What is Node-RED?
Node-RED is a tool originally created by IBM for flow-based programming, and has built-in support for the Raspberry Pi and it's GPIO capabilities. It runs on top of Node.js, and can be accessed with just a web browser to create a visual programming environment. This allows you to see an overview of what your program is doing, rather than having to understand all the lines of code needed to run it, which means you can get on with creating your project faster! You can then use it to connect to a plethora of devices and services, from IoT and GPIO pins to social media and creating your own dashboards.
How to install the server on Raspbian
Doing this is really simple. If you're using Raspbian with Desktop version 2018-04-18 or before, you don't need to do anything as it's already installed. In 2018-06-27 though, the Raspberry Pi Foundation removed Node-RED and a few other programs by default to reduce the image size. In this case, it's pretty simple to get it back: Click the Menu button (Raspberry symbol) and go to Preferences > Recommended Software. In there, you will find Node-RED (under Programming, or just search for "node"). Just tick the box, click Ok, and wait for it to install:
For any other Raspberry Pi distro you want to install Node-RED on, you just need to run this command in a terminal:
bash <(curl -sL https://raw.githubusercontent.com/node-red/raspbian-deb-package/master/resources/update-nodejs-and-nodered)
Once the server is installed, you can get it to run by going to Menu > Programming > Node-RED, or by the command node-red-start in a terminal. When it has finished starting up, you will see Server now running at http://127.0.0.1:1880/ near the bottom:
You can then just minimise the window and start working with it. If you'd like to run the server in the background every time the Pi turns on, you can open a Terminal window and run sudo systemctl enable nodered.service. To stop it running on boot, you can run sudo systemctl disable nodered.service. Reboot the Pi to commit those service changes.
How to connect to your server
If you're going to be developing on the Raspberry Pi directly like I am, you can open up the Web Browser and navigate to either http://127.0.0.1:1880/ or http://localhost:1880/. If you want to develop on a different computer on the same network, just navigate to http://raspberrypi:1880 (assuming "raspberrypi" is the hostname of your Pi; some connections might need "raspberrypi.local"). You should be greeted with the web interface, which hides the JSON layout of nodes underneath (you'll be able to access this later if you really want to).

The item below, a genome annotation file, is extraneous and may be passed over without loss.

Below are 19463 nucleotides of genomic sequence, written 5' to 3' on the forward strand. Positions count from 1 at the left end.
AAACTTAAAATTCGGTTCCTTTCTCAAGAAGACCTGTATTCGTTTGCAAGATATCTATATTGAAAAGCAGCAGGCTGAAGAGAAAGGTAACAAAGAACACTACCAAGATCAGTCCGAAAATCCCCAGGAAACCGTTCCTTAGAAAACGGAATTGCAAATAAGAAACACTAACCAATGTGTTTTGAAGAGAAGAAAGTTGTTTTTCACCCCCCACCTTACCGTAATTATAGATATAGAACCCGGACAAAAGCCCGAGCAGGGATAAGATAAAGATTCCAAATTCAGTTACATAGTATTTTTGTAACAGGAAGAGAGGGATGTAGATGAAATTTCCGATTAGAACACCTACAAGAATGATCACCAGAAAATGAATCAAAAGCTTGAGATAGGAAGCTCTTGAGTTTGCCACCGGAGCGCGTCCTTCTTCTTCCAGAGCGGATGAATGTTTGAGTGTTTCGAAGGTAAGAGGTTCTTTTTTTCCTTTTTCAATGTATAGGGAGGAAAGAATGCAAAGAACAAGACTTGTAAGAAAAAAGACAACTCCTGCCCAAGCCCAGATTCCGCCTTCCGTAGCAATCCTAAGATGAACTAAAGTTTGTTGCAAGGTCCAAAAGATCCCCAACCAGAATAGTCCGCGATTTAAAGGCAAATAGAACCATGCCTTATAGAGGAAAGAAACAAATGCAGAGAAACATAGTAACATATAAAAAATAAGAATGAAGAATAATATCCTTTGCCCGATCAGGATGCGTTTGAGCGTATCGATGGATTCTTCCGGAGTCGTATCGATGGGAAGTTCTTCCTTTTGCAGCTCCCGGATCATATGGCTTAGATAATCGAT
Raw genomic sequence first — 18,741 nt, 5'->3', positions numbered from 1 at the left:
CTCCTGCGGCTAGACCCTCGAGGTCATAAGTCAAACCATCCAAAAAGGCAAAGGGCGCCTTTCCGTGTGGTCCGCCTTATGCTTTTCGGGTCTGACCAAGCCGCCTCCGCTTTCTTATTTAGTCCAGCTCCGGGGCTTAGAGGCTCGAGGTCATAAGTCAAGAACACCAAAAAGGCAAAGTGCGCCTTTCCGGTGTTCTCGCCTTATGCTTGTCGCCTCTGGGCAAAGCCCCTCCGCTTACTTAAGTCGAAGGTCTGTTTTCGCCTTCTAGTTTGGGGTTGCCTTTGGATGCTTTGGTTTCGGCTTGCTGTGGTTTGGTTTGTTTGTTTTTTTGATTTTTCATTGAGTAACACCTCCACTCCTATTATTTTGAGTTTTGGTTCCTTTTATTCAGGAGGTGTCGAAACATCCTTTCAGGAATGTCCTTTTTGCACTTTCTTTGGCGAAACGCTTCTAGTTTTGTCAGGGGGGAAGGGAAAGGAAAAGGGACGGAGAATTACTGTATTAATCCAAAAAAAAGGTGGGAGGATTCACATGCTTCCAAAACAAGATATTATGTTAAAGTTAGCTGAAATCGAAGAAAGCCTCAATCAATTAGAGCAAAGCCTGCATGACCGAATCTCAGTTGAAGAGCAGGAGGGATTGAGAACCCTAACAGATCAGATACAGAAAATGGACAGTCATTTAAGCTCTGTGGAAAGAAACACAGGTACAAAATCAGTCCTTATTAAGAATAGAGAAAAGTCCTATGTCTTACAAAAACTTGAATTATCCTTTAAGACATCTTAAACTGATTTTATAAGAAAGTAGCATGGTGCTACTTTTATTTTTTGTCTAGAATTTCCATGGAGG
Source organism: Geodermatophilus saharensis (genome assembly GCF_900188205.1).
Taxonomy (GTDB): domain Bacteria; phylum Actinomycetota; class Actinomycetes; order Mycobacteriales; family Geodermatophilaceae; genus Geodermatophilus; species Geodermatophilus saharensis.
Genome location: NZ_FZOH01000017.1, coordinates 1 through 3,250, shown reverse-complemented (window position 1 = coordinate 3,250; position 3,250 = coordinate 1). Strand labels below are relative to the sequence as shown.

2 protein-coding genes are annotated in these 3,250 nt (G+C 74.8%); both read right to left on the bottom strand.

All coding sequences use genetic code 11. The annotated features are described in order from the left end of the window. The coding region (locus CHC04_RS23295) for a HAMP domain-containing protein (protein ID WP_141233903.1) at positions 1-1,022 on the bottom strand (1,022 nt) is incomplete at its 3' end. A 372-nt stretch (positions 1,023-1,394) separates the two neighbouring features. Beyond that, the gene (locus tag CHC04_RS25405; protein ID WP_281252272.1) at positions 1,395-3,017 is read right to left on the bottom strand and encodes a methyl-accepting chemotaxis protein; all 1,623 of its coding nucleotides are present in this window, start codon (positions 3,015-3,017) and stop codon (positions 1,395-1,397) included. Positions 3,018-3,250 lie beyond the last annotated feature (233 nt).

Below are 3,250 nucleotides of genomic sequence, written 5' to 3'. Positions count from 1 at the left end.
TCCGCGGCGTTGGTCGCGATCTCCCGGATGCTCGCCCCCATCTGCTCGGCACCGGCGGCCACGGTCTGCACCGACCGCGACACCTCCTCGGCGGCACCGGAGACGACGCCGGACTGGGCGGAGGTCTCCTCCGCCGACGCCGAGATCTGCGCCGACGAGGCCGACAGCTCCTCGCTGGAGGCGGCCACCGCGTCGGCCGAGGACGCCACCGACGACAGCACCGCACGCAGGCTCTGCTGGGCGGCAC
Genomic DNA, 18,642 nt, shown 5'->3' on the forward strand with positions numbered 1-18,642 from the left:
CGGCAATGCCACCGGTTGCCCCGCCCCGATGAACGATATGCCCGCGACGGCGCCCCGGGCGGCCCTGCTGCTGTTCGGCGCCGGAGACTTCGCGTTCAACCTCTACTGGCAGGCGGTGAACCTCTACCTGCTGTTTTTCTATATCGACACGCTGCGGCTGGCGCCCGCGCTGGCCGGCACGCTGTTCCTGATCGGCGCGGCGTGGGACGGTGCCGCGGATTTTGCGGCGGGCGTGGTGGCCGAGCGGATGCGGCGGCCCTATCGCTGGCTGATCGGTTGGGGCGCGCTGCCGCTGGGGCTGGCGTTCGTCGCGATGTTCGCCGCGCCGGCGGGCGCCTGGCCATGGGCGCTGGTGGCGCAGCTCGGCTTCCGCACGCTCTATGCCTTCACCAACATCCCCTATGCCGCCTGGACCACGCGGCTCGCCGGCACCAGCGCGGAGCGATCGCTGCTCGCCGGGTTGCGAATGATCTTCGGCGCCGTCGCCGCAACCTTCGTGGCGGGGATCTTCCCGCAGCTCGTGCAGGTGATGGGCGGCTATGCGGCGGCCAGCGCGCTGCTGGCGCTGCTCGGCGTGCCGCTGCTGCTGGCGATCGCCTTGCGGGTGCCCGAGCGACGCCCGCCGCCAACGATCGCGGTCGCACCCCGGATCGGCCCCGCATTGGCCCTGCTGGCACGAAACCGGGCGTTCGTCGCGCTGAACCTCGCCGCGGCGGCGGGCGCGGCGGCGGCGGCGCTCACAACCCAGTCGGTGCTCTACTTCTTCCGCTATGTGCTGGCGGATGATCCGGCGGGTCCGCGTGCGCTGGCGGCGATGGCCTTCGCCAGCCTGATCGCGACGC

Making sure it's working
Let's make a quick breadboard circuit to make sure that Node-RED can connect to our Pi's GPIO pins. It will look like this:
We will then be creating a simple flow to turn the LED on and off.
- Click and drag an "inject" node from the "input" section on the left. It should appear as a timestamp node.
- Double click it. Change the Payload type to "number" and give it a value of "1". Change the Name to "LED On".
- Click Done. Create another inject node. Double click it. Change the Payload type to "number" and give it a value of "0". Change the Name to "LED Off".
- Click Done. Scroll down the sections on the left, and drag a "rpi gpio" output node (dot on the left, raspberry logo on the right) to the flow.
- Double click it. Change the Pin to "12 - GPIO18". Tick the "Initialise pin state?" box, and make sure it's set to "initial level of pin - low (0)". Change the Name to Blue LED.
- Click Done.
- Click and drag from the dots on the right of the inject nodes to the ones on the left of the rpi gpio node to join them.
When you're done, click deploy in the top right corner. It should tell you that it was successful.
The big buttons on the left of the inject nodes should become clickable. Clicking on them should then send the values you specified to the Blue LED node, turning the LED on and off.